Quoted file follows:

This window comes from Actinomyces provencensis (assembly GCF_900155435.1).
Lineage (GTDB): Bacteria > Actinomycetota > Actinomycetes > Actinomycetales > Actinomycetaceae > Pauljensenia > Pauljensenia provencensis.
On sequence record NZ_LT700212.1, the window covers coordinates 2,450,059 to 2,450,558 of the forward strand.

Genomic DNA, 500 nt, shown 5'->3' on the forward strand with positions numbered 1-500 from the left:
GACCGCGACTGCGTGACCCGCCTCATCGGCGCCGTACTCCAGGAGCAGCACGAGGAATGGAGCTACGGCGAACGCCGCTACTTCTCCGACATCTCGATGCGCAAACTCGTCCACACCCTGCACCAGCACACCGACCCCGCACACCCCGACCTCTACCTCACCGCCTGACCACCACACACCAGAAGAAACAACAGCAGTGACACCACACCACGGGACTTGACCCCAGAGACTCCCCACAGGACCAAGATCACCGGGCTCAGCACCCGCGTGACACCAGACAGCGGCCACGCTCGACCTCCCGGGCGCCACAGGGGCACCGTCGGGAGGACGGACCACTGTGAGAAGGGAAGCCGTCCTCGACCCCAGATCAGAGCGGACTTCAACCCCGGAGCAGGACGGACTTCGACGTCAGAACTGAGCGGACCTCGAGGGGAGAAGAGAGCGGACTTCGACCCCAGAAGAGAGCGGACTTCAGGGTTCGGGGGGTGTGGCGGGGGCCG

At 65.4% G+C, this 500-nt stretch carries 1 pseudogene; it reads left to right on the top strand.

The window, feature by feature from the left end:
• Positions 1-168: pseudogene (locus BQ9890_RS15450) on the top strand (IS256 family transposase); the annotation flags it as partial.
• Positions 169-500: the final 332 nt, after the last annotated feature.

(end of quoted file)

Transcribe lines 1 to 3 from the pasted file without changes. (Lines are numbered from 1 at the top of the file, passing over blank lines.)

This window comes from Actinomyces provencensis (assembly GCF_900155435.1).
Lineage (GTDB): Bacteria > Actinomycetota > Actinomycetes > Actinomycetales > Actinomycetaceae > Pauljensenia > Pauljensenia provencensis.
On sequence record NZ_LT700212.1, the window covers coordinates 2,450,059 to 2,450,558 of the forward strand.